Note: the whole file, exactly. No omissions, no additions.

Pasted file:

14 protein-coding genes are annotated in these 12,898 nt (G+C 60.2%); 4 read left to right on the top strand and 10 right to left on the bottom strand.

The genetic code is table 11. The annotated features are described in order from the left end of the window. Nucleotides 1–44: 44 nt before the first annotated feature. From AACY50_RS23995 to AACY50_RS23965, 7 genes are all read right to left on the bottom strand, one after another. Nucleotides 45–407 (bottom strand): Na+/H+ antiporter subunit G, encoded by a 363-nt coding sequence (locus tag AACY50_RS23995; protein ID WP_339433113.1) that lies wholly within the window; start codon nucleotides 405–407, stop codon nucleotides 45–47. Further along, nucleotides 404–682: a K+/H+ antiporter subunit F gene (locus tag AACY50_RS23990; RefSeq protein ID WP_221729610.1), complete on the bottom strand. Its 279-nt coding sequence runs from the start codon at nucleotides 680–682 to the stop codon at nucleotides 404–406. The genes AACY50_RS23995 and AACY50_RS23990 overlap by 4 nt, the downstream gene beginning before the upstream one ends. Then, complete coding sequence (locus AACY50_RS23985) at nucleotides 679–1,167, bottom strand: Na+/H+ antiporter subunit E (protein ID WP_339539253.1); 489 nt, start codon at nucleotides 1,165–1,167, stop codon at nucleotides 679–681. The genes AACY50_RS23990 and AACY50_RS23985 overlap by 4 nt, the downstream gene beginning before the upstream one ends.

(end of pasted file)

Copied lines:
14 protein-coding genes are annotated in these 12,898 nt (G+C 60.2%); 4 read left to right on the top strand and 10 right to left on the bottom strand.

The genetic code is table 11. The annotated features are described in order from the left end of the window. Nucleotides 1–44: 44 nt before the first annotated feature. From AACY50_RS23995 to AACY50_RS23965, 7 genes are all read right to left on the bottom strand, one after another. Nucleotides 45–407 (bottom strand): Na+/H+ antiporter subunit G, encoded by a 363-nt coding sequence (locus tag AACY50_RS23995; protein ID WP_339433113.1) that lies wholly within the window; start codon nucleotides 405–407, stop codon nucleotides 45–47. Further along, nucleotides 404–682: a K+/H+ antiporter subunit F gene (locus tag AACY50_RS23990; RefSeq protein ID WP_221729610.1), complete on the bottom strand. Its 279-nt coding sequence runs from the start codon at nucleotides 680–682 to the stop codon at nucleotides 404–406. The genes AACY50_RS23995 and AACY50_RS23990 overlap by 4 nt, the downstream gene beginning before the upstream one ends. Then, complete coding sequence (locus AACY50_RS23985) at nucleotides 679–1,167, bottom strand: Na+/H+ antiporter subunit E (protein ID WP_339539253.1); 489 nt, start codon at nucleotides 1,165–1,167, stop codon at nucleotides 679–681. The genes AACY50_RS23990 and AACY50_RS23985 overlap by 4 nt, the downstream gene beginning before the upstream one ends.